GANs Trained by a Two Time-Scale Update Rule Converge to a Local Nash Equilibrium

06/26/2017 ∙ by Martin Heusel, et al. ∙ Johannes Kepler University Linz 0

Generative Adversarial Networks (GANs) excel at creating realistic images with complex models for which maximum likelihood is infeasible. However, the convergence of GAN training has still not been proved. We propose a two time-scale update rule (TTUR) for training GANs with stochastic gradient descent on arbitrary GAN loss functions. TTUR has an individual learning rate for both the discriminator and the generator. Using the theory of stochastic approximation, we prove that the TTUR converges under mild assumptions to a stationary local Nash equilibrium. The convergence carries over to the popular Adam optimization, for which we prove that it follows the dynamics of a heavy ball with friction and thus prefers flat minima in the objective landscape. For the evaluation of the performance of GANs at image generation, we introduce the "Fréchet Inception Distance" (FID) which captures the similarity of generated images to real ones better than the Inception Score. In experiments, TTUR improves learning for DCGANs and Improved Wasserstein GANs (WGAN-GP) outperforming conventional GAN training on CelebA, CIFAR-10, SVHN, LSUN Bedrooms, and the One Billion Word Benchmark.

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Introduction

Generative adversarial networks (GANs) Goodfellow:14nips have achieved outstanding results in generating realistic images Radford:15 ; Ledig:16 ; Isola:17 ; Arjovsky:17 ; Berthelot:17 and producing text Gulrajani:17

. GANs can learn complex generative models for which maximum likelihood or a variational approximations are infeasible. Instead of the likelihood, a discriminator network serves as objective for the generative model, that is, the generator. GAN learning is a game between the generator, which constructs synthetic data from random variables, and the discriminator, which separates synthetic data from real world data. The generator’s goal is to construct data in such a way that the discriminator cannot tell them apart from real world data. Thus, the discriminator tries to minimize the synthetic-real discrimination error while the generator tries to maximize this error. Since training GANs is a game and its solution is a Nash equilibrium, gradient descent may fail to converge

Salimans:16 ; Goodfellow:14nips ; Goodfellow:17tutorial . Only local Nash equilibria are found, because gradient descent is a local optimization method. If there exists a local neighborhood around a point in parameter space where neither the generator nor the discriminator can unilaterally decrease their respective losses, then we call this point a local Nash equilibrium.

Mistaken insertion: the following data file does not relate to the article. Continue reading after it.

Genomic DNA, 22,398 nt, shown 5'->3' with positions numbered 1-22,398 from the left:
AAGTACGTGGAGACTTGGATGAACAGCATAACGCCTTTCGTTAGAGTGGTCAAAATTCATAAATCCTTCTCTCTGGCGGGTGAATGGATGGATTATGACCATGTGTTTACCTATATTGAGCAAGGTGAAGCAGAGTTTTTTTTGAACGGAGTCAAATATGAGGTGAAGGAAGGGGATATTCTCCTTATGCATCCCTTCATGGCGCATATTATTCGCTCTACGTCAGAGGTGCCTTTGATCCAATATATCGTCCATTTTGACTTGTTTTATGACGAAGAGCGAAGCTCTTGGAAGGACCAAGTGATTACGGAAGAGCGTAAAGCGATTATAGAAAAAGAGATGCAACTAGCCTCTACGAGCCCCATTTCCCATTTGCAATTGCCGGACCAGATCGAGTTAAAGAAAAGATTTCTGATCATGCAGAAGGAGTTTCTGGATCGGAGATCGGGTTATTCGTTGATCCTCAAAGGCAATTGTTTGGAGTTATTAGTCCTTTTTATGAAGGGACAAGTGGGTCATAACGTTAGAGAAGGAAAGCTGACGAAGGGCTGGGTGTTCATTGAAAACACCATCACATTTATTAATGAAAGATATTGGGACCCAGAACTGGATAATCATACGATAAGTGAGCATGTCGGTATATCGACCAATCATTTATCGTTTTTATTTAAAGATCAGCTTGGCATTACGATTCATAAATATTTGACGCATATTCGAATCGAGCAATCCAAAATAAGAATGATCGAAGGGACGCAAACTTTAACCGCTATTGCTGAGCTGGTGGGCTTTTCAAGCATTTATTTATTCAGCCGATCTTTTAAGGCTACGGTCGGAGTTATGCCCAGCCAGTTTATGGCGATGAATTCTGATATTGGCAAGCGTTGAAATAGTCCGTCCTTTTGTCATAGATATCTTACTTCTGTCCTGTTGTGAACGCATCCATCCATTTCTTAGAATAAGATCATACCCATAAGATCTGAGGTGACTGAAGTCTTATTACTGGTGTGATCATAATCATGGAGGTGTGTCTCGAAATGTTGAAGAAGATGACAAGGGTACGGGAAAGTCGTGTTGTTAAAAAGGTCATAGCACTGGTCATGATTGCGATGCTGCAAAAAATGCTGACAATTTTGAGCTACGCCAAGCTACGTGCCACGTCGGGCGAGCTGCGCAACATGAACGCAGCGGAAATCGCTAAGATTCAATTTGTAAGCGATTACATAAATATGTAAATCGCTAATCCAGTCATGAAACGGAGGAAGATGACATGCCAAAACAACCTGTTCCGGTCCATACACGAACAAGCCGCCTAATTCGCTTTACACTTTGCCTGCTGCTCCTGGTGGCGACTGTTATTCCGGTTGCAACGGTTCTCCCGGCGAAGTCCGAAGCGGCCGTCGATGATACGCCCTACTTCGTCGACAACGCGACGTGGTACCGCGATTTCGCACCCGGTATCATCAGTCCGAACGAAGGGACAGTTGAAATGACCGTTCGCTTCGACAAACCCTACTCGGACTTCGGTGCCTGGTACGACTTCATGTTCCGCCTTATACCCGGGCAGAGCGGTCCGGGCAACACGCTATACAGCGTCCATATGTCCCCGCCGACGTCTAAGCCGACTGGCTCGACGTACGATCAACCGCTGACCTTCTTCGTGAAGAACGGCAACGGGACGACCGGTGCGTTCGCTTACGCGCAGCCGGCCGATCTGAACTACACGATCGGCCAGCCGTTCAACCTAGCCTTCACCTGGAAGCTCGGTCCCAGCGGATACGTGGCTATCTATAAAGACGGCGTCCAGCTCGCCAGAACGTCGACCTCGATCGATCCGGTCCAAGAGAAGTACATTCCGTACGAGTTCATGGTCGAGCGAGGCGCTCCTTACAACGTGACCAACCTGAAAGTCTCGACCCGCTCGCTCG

To characterize the convergence properties of training general GANs is still an open challenge Goodfellow:14criteria ; Goodfellow:17tutorial . For special GAN variants, convergence can be proved under certain assumptions Lim:17 ; Grnarova:17 ; Tolstikhin:17 . A prerequisit for many convergence proofs is local stability Kushner:03 which was shown for GANs by Nagarajan and Kolter Nagarajan:17 for a min-max GAN setting. However, Nagarajan and Kolter require for their proof either rather strong and unrealistic assumptions or a restriction to a linear discriminator. Recent convergence proofs for GANs hold for expectations over training samples or for the number of examples going to infinity Li:17mmd ; Mroueh:17fisher ; Liu:17 ; Arora:17 , thus do not consider mini-batch learning which leads to a stochastic gradient Wang:17 ; Hjelm:17 ; Mescheder:17 ; Li:17 .

Recently actor-critic learning has been analyzed using stochastic approximation. Prasad et al. Prasad:15

showed that a two time-scale update rule ensures that training reaches a stationary local Nash equilibrium if the critic learns faster than the actor. Convergence was proved via an ordinary differential equation (ODE), whose stable limit points coincide with stationary local Nash equilibria. We follow the same approach. We prove that GANs converge to a local Nash equilibrium when trained by a two time-scale update rule (TTUR), i.e., when discriminator and generator have separate learning rates. This also leads to better results in experiments. The main premise is that the discriminator converges to a local minimum when the generator is fixed. If the generator changes slowly enough, then the discriminator still converges, since the generator perturbations are small. Besides ensuring convergence, the performance may also improve since the discriminator must first learn new patterns before they are transferred to the generator. In contrast, a generator which is overly fast, drives the discriminator steadily into new regions without capturing its gathered information. In recent GAN implementations, the discriminator often learned faster than the generator. A new objective slowed down the generator to prevent it from overtraining on the current discriminator